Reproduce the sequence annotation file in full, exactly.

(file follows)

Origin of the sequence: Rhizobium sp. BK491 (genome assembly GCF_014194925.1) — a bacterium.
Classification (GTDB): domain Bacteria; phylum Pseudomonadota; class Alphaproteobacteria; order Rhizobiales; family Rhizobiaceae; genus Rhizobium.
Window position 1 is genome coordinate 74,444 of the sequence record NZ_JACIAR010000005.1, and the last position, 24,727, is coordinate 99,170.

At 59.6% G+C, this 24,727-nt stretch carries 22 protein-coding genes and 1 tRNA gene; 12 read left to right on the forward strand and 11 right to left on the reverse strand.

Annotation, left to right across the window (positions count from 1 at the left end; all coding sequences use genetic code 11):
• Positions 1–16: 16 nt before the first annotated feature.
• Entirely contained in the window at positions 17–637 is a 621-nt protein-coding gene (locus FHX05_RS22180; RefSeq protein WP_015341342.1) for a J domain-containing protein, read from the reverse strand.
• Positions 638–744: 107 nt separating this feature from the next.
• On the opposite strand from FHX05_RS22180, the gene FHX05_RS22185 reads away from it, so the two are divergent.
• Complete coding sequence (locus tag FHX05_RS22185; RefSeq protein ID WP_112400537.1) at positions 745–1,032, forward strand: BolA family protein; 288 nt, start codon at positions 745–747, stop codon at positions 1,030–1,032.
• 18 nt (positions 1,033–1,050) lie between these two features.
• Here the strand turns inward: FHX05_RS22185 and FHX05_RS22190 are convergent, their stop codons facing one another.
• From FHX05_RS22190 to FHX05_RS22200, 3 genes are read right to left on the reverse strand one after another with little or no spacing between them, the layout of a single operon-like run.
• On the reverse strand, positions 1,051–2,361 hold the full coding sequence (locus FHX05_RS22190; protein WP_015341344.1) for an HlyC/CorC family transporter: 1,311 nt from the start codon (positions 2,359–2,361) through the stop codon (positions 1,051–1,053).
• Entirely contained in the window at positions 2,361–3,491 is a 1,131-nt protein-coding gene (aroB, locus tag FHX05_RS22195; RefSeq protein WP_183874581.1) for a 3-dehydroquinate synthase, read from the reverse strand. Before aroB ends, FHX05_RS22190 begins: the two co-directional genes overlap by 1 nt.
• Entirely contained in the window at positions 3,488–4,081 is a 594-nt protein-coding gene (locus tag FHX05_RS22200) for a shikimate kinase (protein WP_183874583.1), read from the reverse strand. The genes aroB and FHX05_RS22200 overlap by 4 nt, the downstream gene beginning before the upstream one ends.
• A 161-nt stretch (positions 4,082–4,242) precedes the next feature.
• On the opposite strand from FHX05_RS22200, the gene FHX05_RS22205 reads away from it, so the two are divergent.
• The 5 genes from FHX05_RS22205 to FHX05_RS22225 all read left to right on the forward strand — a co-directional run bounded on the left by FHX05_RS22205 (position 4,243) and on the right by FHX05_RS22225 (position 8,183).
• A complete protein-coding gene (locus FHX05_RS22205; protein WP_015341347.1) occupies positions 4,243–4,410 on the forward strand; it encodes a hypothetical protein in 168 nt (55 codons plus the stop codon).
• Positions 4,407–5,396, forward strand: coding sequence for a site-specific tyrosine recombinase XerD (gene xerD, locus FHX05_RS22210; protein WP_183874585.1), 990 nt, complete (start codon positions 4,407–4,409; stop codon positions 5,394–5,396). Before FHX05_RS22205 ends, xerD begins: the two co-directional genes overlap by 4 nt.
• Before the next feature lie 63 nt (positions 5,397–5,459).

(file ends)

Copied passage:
Origin of the sequence: Rhizobium sp. BK491 (genome assembly GCF_014194925.1) — a bacterium.
Classification (GTDB): domain Bacteria; phylum Pseudomonadota; class Alphaproteobacteria; order Rhizobiales; family Rhizobiaceae; genus Rhizobium.
Window position 1 is genome coordinate 74,444 of the sequence record NZ_JACIAR010000005.1, and the last position, 24,727, is coordinate 99,170.

At 59.6% G+C, this 24,727-nt stretch carries 22 protein-coding genes and 1 tRNA gene; 12 read left to right on the forward strand and 11 right to left on the reverse strand.

Annotation, left to right across the window (positions count from 1 at the left end; all coding sequences use genetic code 11):
• Positions 1–16: 16 nt before the first annotated feature.
• Entirely contained in the window at positions 17–637 is a 621-nt protein-coding gene (locus FHX05_RS22180; RefSeq protein WP_015341342.1) for a J domain-containing protein, read from the reverse strand.
• Positions 638–744: 107 nt separating this feature from the next.
• On the opposite strand from FHX05_RS22180, the gene FHX05_RS22185 reads away from it, so the two are divergent.
• Complete coding sequence (locus tag FHX05_RS22185; RefSeq protein ID WP_112400537.1) at positions 745–1,032, forward strand: BolA family protein; 288 nt, start codon at positions 745–747, stop codon at positions 1,030–1,032.
• 18 nt (positions 1,033–1,050) lie between these two features.
• Here the strand turns inward: FHX05_RS22185 and FHX05_RS22190 are convergent, their stop codons facing one another.
• From FHX05_RS22190 to FHX05_RS22200, 3 genes are read right to left on the reverse strand one after another with little or no spacing between them, the layout of a single operon-like run.
• On the reverse strand, positions 1,051–2,361 hold the full coding sequence (locus FHX05_RS22190; protein WP_015341344.1) for an HlyC/CorC family transporter: 1,311 nt from the start codon (positions 2,359–2,361) through the stop codon (positions 1,051–1,053).
• Entirely contained in the window at positions 2,361–3,491 is a 1,131-nt protein-coding gene (aroB, locus tag FHX05_RS22195; RefSeq protein WP_183874581.1) for a 3-dehydroquinate synthase, read from the reverse strand. Before aroB ends, FHX05_RS22190 begins: the two co-directional genes overlap by 1 nt.
• Entirely contained in the window at positions 3,488–4,081 is a 594-nt protein-coding gene (locus tag FHX05_RS22200) for a shikimate kinase (protein WP_183874583.1), read from the reverse strand. The genes aroB and FHX05_RS22200 overlap by 4 nt, the downstream gene beginning before the upstream one ends.
• A 161-nt stretch (positions 4,082–4,242) precedes the next feature.
• On the opposite strand from FHX05_RS22200, the gene FHX05_RS22205 reads away from it, so the two are divergent.
• The 5 genes from FHX05_RS22205 to FHX05_RS22225 all read left to right on the forward strand — a co-directional run bounded on the left by FHX05_RS22205 (position 4,243) and on the right by FHX05_RS22225 (position 8,183).
• A complete protein-coding gene (locus FHX05_RS22205; protein WP_015341347.1) occupies positions 4,243–4,410 on the forward strand; it encodes a hypothetical protein in 168 nt (55 codons plus the stop codon).
• Positions 4,407–5,396, forward strand: coding sequence for a site-specific tyrosine recombinase XerD (gene xerD, locus FHX05_RS22210; protein WP_183874585.1), 990 nt, complete (start codon positions 4,407–4,409; stop codon positions 5,394–5,396). Before FHX05_RS22205 ends, xerD begins: the two co-directional genes overlap by 4 nt.
• Before the next feature lie 63 nt (positions 5,397–5,459).